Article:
A Landlord’s Guide to Mid-Term Rentals
Mid-term rentals tend to fall into an ambiguous space between short and long time stays, but they are a category all their own with unique upsides and challenges for landlords.
We’ll cover all these aspects right here alongside everything else you need to know about the mid-term rental market including the kind of tenants you can attract and where you should be listing your property.
What is a Mid-Term Rental?
A mid-term rental is anything that falls between a 1-12 month lease, but we’ve found that a 3-6 month period tends to be the standard use. They’re also sometimes referred to as month-to-month rentals as that’s how the lease operates.
Rentals like these have been common in European cities for some time but are slowly becoming more popular in the US. A 2022 survey on housing leases in the US rental market showed that month-to-month leases took a 30% share. As we’ll look into further, mid-term rentals fulfill the needs of quite a specific set of renters which landlords can use to access new markets and often, higher rentals.
Who Stays in Mid-Term Rentals?
For the most part, people who stay in mid-term rentals are seeking somewhere to live that doesn’t require too much of a time commitment. Here are some of the people landlords can target as mid-term renters:
Most college students look for leases that fall more in line with the length of the school year rather than the calendar year. This allows them to have flexibility over the summer for internships and traveling. Incidentally, students following summer internships are yet another great market for mid-term rentals as they’re often needing somewhere that can provide them with a 3-month stay.
People relocating to new places are often hesitant to sign on for long-term leases while they’re still getting to know the area. This is especially true for ex-pats or anyone moving into big cities where the neighborhood options seem endless. By providing people a place to stay as they familiarize themselves with a place, a mid-term rental can fill a much-needed gap.
People with Temporary Work Commitments
Many people are having to live an almost nomadic lifestyle for their work, moving from one contract or posting to another. Nurses, seasonal agricultural workers, and contractors are just some of the people we see this with. The most lucrative side of this market, however, tends to be corporate housing for people like consultants as the businesses that hire them will often cover rent and are willing to pay more than most individuals would.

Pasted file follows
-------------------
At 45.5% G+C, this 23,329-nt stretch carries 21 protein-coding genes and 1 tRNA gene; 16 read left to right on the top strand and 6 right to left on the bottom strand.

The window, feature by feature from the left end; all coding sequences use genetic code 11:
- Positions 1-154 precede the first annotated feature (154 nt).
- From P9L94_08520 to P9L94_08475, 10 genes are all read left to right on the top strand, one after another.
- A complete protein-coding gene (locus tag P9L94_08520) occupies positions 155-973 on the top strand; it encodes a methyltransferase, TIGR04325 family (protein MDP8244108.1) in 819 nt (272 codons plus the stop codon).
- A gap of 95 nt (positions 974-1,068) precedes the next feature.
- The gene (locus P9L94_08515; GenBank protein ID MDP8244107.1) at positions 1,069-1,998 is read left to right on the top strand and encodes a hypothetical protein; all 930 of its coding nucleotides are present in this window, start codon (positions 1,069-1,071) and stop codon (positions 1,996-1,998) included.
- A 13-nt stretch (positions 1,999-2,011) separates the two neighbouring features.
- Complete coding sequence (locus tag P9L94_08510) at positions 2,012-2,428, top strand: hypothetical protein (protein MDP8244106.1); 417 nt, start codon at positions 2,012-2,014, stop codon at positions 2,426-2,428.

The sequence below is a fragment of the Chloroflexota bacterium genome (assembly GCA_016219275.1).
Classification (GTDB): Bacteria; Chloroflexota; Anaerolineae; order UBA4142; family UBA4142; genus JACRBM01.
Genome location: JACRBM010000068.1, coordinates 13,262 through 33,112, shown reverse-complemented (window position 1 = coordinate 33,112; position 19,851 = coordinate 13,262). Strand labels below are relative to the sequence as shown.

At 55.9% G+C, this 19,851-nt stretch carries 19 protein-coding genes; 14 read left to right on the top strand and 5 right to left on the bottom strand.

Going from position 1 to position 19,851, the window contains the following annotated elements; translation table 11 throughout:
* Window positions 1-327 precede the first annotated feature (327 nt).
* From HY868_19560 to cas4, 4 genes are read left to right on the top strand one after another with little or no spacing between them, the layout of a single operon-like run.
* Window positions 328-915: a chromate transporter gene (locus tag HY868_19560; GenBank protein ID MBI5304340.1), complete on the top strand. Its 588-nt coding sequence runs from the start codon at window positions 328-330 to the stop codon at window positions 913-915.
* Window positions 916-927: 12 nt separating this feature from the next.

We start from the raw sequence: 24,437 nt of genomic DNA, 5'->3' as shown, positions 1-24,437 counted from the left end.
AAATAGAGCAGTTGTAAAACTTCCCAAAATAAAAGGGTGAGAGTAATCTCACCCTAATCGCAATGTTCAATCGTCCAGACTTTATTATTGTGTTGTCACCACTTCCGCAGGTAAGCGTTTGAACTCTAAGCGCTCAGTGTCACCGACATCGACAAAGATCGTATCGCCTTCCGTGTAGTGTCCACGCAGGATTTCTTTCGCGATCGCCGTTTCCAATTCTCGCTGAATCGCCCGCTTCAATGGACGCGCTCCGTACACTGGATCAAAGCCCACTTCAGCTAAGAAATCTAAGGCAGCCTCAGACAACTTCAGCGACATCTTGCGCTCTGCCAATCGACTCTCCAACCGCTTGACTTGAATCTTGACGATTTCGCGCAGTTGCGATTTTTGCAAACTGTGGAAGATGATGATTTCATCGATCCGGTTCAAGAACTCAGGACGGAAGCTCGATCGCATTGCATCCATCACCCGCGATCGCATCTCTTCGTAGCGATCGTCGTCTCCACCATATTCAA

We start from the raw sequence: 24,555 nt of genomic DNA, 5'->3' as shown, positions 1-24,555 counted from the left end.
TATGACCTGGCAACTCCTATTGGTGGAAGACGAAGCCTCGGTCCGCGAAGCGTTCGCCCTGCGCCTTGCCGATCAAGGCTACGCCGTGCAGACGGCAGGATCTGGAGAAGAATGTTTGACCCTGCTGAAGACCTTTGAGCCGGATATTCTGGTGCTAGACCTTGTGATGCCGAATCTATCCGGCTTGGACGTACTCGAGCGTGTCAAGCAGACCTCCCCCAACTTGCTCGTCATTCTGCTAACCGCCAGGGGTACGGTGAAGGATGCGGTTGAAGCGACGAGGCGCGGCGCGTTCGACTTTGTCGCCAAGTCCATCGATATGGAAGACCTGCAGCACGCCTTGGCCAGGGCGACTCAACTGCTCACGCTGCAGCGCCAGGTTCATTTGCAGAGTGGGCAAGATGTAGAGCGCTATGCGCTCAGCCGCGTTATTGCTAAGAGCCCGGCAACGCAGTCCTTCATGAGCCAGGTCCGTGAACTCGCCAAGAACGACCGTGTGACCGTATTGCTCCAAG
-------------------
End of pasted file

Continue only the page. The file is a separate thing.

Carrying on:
Homeowners in Transition
Anyone who has sold a home knows that the transaction often goes through before a new property is ready to move into. Homeowners will often seek out a mid-term rental as a stopgap while they find their new home, decide on a new neighborhood, or renovate.
The Differences Between Mid-Term, Short-Term, and Long-Term Rentals
The differences between these rental categories come down to the period of the lease and the type of person they’re likely to attract as a result:
Lease Length: 1 – 30 days.
Renters: Usually travelers and vacationers.
Lease Length: 1 – 12 months.
Renters: Anyone needing to stay in an area for longer than a month but doesn’t want to commit to a full year. Usually people in transition between homes, study situations, etc.
Lease Length: 12 months and above.
Renters: People who are quite settled in an area and have clear plans to stay. Tend to be above college age.
The Pros and Cons of a Mid-Term Rental
If you’re a landlord weighing up whether mid-term rentals are worth offering, here are some of the perks and challenges involved in this kind of leasing:
Pros of Mid-Term Rental
- It provides a steadier cash flow than short-term housing as you’ll have tenants for longer periods and can avoid the seasonal fluctuations that vacation rentals usually have.